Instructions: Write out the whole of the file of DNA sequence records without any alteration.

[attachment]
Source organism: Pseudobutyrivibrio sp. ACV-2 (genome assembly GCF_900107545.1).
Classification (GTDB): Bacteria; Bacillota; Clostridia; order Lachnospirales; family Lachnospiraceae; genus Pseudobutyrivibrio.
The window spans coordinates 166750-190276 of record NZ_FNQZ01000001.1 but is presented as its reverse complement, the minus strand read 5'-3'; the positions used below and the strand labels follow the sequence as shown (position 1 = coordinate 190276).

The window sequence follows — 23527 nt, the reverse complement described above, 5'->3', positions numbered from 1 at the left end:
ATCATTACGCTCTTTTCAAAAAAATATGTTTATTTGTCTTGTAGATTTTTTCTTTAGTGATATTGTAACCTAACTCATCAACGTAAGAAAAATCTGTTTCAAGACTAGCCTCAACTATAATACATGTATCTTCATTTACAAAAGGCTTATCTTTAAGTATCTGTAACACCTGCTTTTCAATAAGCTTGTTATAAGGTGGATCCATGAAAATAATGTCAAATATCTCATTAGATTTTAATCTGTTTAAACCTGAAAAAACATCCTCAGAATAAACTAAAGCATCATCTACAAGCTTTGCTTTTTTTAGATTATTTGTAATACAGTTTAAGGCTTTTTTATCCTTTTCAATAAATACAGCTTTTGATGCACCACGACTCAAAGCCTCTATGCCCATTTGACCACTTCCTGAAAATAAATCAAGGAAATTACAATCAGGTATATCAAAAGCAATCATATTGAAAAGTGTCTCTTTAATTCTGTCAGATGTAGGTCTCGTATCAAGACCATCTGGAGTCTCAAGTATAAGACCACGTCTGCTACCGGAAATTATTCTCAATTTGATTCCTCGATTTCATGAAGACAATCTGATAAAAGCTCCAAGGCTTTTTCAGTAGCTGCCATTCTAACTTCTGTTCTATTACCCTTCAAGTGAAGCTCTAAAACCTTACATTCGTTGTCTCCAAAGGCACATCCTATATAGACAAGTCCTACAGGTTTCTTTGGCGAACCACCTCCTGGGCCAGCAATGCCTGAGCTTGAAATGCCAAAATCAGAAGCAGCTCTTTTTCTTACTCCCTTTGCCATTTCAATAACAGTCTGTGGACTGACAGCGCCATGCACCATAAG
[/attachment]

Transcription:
Source organism: Pseudobutyrivibrio sp. ACV-2 (genome assembly GCF_900107545.1).
Classification (GTDB): Bacteria; Bacillota; Clostridia; order Lachnospirales; family Lachnospiraceae; genus Pseudobutyrivibrio.
The window spans coordinates 166750-190276 of record NZ_FNQZ01000001.1 but is presented as its reverse complement, the minus strand read 5'-3'; the positions used below and the strand labels follow the sequence as shown (position 1 = coordinate 190276).

The window sequence follows — 23527 nt, the reverse complement described above, 5'->3', positions numbered from 1 at the left end:
ATCATTACGCTCTTTTCAAAAAAATATGTTTATTTGTCTTGTAGATTTTTTCTTTAGTGATATTGTAACCTAACTCATCAACGTAAGAAAAATCTGTTTCAAGACTAGCCTCAACTATAATACATGTATCTTCATTTACAAAAGGCTTATCTTTAAGTATCTGTAACACCTGCTTTTCAATAAGCTTGTTATAAGGTGGATCCATGAAAATAATGTCAAATATCTCATTAGATTTTAATCTGTTTAAACCTGAAAAAACATCCTCAGAATAAACTAAAGCATCATCTACAAGCTTTGCTTTTTTTAGATTATTTGTAATACAGTTTAAGGCTTTTTTATCCTTTTCAATAAATACAGCTTTTGATGCACCACGACTCAAAGCCTCTATGCCCATTTGACCACTTCCTGAAAATAAATCAAGGAAATTACAATCAGGTATATCAAAAGCAATCATATTGAAAAGTGTCTCTTTAATTCTGTCAGATGTAGGTCTCGTATCAAGACCATCTGGAGTCTCAAGTATAAGACCACGTCTGCTACCGGAAATTATTCTCAATTTGATTCCTCGATTTCATGAAGACAATCTGATAAAAGCTCCAAGGCTTTTTCAGTAGCTGCCATTCTAACTTCTGTTCTATTACCCTTCAAGTGAAGCTCTAAAACCTTACATTCGTTGTCTCCAAAGGCACATCCTATATAGACAAGTCCTACAGGTTTCTTTGGCGAACCACCTCCTGGGCCAGCAATGCCTGAGCTTGAAATGCCAAAATCAGAAGCAGCTCTTTTTCTTACTCCCTTTGCCATTTCAATAACAGTCTGTGGACTGACAGCGCCATGCACCATAAG